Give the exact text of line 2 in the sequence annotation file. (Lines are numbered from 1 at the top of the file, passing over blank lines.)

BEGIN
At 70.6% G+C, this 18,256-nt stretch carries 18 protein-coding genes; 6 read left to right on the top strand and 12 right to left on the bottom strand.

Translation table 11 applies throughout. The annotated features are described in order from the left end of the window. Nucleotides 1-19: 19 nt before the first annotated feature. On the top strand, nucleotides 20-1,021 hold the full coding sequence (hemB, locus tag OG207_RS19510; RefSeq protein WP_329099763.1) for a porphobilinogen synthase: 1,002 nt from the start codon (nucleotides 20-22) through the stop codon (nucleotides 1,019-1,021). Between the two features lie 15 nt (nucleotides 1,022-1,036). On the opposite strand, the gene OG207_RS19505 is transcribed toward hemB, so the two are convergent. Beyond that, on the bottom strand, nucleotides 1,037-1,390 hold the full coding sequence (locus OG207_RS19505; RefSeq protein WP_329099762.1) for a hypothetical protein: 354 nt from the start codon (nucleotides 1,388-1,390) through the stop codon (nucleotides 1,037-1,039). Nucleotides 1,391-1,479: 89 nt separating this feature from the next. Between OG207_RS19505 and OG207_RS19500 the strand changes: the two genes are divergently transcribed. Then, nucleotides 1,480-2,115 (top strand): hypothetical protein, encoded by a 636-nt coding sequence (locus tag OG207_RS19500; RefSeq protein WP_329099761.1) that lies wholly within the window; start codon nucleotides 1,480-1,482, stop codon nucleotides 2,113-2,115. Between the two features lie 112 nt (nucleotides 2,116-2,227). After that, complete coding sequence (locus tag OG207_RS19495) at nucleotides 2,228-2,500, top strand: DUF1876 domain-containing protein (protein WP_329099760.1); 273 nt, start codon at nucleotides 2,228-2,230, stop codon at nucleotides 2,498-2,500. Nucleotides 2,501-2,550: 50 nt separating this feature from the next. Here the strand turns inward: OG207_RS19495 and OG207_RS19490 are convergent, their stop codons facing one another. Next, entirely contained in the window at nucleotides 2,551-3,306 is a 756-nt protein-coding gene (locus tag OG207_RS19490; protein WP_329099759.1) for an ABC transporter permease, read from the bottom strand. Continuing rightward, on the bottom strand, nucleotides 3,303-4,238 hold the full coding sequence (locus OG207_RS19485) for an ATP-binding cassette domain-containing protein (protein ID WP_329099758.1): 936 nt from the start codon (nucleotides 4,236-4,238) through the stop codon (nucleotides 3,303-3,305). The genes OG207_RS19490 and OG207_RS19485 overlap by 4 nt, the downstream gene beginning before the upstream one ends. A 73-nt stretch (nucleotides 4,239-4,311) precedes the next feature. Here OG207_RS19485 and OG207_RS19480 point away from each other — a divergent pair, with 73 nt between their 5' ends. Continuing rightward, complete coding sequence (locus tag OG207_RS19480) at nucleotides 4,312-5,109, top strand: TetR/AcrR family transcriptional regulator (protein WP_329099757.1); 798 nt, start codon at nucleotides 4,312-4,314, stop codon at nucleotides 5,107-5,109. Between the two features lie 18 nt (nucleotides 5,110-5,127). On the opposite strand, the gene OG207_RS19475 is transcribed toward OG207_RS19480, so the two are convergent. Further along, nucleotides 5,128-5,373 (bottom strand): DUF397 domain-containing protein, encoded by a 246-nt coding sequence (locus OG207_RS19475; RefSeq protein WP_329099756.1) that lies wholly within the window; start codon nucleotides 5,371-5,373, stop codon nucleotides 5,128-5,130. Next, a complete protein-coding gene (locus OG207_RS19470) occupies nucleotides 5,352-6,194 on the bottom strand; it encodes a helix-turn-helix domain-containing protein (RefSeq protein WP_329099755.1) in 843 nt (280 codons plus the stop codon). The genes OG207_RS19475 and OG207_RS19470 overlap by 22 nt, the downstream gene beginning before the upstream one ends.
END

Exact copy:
Translation table 11 applies throughout. The annotated features are described in order from the left end of the window. Nucleotides 1-19: 19 nt before the first annotated feature. On the top strand, nucleotides 20-1,021 hold the full coding sequence (hemB, locus tag OG207_RS19510; RefSeq protein WP_329099763.1) for a porphobilinogen synthase: 1,002 nt from the start codon (nucleotides 20-22) through the stop codon (nucleotides 1,019-1,021). Between the two features lie 15 nt (nucleotides 1,022-1,036). On the opposite strand, the gene OG207_RS19505 is transcribed toward hemB, so the two are convergent. Beyond that, on the bottom strand, nucleotides 1,037-1,390 hold the full coding sequence (locus OG207_RS19505; RefSeq protein WP_329099762.1) for a hypothetical protein: 354 nt from the start codon (nucleotides 1,388-1,390) through the stop codon (nucleotides 1,037-1,039). Nucleotides 1,391-1,479: 89 nt separating this feature from the next. Between OG207_RS19505 and OG207_RS19500 the strand changes: the two genes are divergently transcribed. Then, nucleotides 1,480-2,115 (top strand): hypothetical protein, encoded by a 636-nt coding sequence (locus tag OG207_RS19500; RefSeq protein WP_329099761.1) that lies wholly within the window; start codon nucleotides 1,480-1,482, stop codon nucleotides 2,113-2,115. Between the two features lie 112 nt (nucleotides 2,116-2,227). After that, complete coding sequence (locus tag OG207_RS19495) at nucleotides 2,228-2,500, top strand: DUF1876 domain-containing protein (protein WP_329099760.1); 273 nt, start codon at nucleotides 2,228-2,230, stop codon at nucleotides 2,498-2,500. Nucleotides 2,501-2,550: 50 nt separating this feature from the next. Here the strand turns inward: OG207_RS19495 and OG207_RS19490 are convergent, their stop codons facing one another. Next, entirely contained in the window at nucleotides 2,551-3,306 is a 756-nt protein-coding gene (locus tag OG207_RS19490; protein WP_329099759.1) for an ABC transporter permease, read from the bottom strand. Continuing rightward, on the bottom strand, nucleotides 3,303-4,238 hold the full coding sequence (locus OG207_RS19485) for an ATP-binding cassette domain-containing protein (protein ID WP_329099758.1): 936 nt from the start codon (nucleotides 4,236-4,238) through the stop codon (nucleotides 3,303-3,305). The genes OG207_RS19490 and OG207_RS19485 overlap by 4 nt, the downstream gene beginning before the upstream one ends. A 73-nt stretch (nucleotides 4,239-4,311) precedes the next feature. Here OG207_RS19485 and OG207_RS19480 point away from each other — a divergent pair, with 73 nt between their 5' ends. Continuing rightward, complete coding sequence (locus tag OG207_RS19480) at nucleotides 4,312-5,109, top strand: TetR/AcrR family transcriptional regulator (protein WP_329099757.1); 798 nt, start codon at nucleotides 4,312-4,314, stop codon at nucleotides 5,107-5,109. Between the two features lie 18 nt (nucleotides 5,110-5,127). On the opposite strand, the gene OG207_RS19475 is transcribed toward OG207_RS19480, so the two are convergent. Further along, nucleotides 5,128-5,373 (bottom strand): DUF397 domain-containing protein, encoded by a 246-nt coding sequence (locus OG207_RS19475; RefSeq protein WP_329099756.1) that lies wholly within the window; start codon nucleotides 5,371-5,373, stop codon nucleotides 5,128-5,130. Next, a complete protein-coding gene (locus OG207_RS19470) occupies nucleotides 5,352-6,194 on the bottom strand; it encodes a helix-turn-helix domain-containing protein (RefSeq protein WP_329099755.1) in 843 nt (280 codons plus the stop codon). The genes OG207_RS19475 and OG207_RS19470 overlap by 22 nt, the downstream gene beginning before the upstream one ends.